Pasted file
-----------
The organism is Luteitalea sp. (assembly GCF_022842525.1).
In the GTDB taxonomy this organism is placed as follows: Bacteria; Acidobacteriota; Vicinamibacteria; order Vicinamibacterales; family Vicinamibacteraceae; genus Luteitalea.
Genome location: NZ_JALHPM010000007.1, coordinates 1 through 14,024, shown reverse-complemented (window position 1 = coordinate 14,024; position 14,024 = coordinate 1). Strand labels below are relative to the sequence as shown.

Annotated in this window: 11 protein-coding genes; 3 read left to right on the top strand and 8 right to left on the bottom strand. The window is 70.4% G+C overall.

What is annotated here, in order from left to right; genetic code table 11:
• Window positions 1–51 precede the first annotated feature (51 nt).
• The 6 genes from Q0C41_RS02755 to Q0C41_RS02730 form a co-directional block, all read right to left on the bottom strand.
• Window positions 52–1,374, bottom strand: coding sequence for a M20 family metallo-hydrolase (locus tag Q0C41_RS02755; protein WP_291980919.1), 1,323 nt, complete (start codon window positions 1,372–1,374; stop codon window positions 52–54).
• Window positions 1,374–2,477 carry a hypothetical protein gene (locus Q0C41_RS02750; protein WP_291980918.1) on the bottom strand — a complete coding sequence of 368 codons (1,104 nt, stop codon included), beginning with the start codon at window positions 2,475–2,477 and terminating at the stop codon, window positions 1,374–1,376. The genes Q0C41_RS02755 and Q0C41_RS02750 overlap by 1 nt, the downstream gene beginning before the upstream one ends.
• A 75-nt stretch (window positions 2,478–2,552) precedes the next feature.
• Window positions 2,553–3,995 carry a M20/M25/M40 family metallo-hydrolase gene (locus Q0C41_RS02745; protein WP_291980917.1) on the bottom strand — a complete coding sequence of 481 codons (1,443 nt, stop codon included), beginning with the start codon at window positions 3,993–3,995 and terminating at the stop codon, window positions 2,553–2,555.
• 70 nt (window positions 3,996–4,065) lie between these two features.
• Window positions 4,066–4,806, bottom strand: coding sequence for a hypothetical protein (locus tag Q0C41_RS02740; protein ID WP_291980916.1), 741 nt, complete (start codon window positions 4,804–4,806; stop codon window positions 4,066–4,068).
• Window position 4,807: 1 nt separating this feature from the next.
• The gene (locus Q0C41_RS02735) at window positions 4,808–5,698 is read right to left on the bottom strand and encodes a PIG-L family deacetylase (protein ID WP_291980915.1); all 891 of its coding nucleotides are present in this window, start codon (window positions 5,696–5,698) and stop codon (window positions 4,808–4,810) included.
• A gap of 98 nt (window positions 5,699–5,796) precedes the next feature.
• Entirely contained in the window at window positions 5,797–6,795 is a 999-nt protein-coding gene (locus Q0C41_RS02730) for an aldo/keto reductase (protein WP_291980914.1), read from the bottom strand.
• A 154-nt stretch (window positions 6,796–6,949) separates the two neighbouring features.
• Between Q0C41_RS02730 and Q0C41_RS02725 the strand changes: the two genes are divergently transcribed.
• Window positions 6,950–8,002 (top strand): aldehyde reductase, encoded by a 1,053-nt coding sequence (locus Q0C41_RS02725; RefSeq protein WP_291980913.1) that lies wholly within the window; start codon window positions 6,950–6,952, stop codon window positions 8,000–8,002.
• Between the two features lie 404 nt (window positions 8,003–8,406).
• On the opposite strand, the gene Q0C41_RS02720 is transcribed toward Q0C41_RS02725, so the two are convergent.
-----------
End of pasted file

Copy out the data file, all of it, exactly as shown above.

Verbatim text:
The organism is Luteitalea sp. (assembly GCF_022842525.1).
In the GTDB taxonomy this organism is placed as follows: Bacteria; Acidobacteriota; Vicinamibacteria; order Vicinamibacterales; family Vicinamibacteraceae; genus Luteitalea.
Genome location: NZ_JALHPM010000007.1, coordinates 1 through 14,024, shown reverse-complemented (window position 1 = coordinate 14,024; position 14,024 = coordinate 1). Strand labels below are relative to the sequence as shown.

Annotated in this window: 11 protein-coding genes; 3 read left to right on the top strand and 8 right to left on the bottom strand. The window is 70.4% G+C overall.

What is annotated here, in order from left to right; genetic code table 11:
• Window positions 1–51 precede the first annotated feature (51 nt).
• The 6 genes from Q0C41_RS02755 to Q0C41_RS02730 form a co-directional block, all read right to left on the bottom strand.
• Window positions 52–1,374, bottom strand: coding sequence for a M20 family metallo-hydrolase (locus tag Q0C41_RS02755; protein WP_291980919.1), 1,323 nt, complete (start codon window positions 1,372–1,374; stop codon window positions 52–54).
• Window positions 1,374–2,477 carry a hypothetical protein gene (locus Q0C41_RS02750; protein WP_291980918.1) on the bottom strand — a complete coding sequence of 368 codons (1,104 nt, stop codon included), beginning with the start codon at window positions 2,475–2,477 and terminating at the stop codon, window positions 1,374–1,376. The genes Q0C41_RS02755 and Q0C41_RS02750 overlap by 1 nt, the downstream gene beginning before the upstream one ends.
• A 75-nt stretch (window positions 2,478–2,552) precedes the next feature.
• Window positions 2,553–3,995 carry a M20/M25/M40 family metallo-hydrolase gene (locus Q0C41_RS02745; protein WP_291980917.1) on the bottom strand — a complete coding sequence of 481 codons (1,443 nt, stop codon included), beginning with the start codon at window positions 3,993–3,995 and terminating at the stop codon, window positions 2,553–2,555.
• 70 nt (window positions 3,996–4,065) lie between these two features.
• Window positions 4,066–4,806, bottom strand: coding sequence for a hypothetical protein (locus tag Q0C41_RS02740; protein ID WP_291980916.1), 741 nt, complete (start codon window positions 4,804–4,806; stop codon window positions 4,066–4,068).
• Window position 4,807: 1 nt separating this feature from the next.
• The gene (locus Q0C41_RS02735) at window positions 4,808–5,698 is read right to left on the bottom strand and encodes a PIG-L family deacetylase (protein ID WP_291980915.1); all 891 of its coding nucleotides are present in this window, start codon (window positions 5,696–5,698) and stop codon (window positions 4,808–4,810) included.
• A gap of 98 nt (window positions 5,699–5,796) precedes the next feature.
• Entirely contained in the window at window positions 5,797–6,795 is a 999-nt protein-coding gene (locus Q0C41_RS02730) for an aldo/keto reductase (protein WP_291980914.1), read from the bottom strand.
• A 154-nt stretch (window positions 6,796–6,949) separates the two neighbouring features.
• Between Q0C41_RS02730 and Q0C41_RS02725 the strand changes: the two genes are divergently transcribed.
• Window positions 6,950–8,002 (top strand): aldehyde reductase, encoded by a 1,053-nt coding sequence (locus Q0C41_RS02725; RefSeq protein WP_291980913.1) that lies wholly within the window; start codon window positions 6,950–6,952, stop codon window positions 8,000–8,002.
• Between the two features lie 404 nt (window positions 8,003–8,406).
• On the opposite strand, the gene Q0C41_RS02720 is transcribed toward Q0C41_RS02725, so the two are convergent.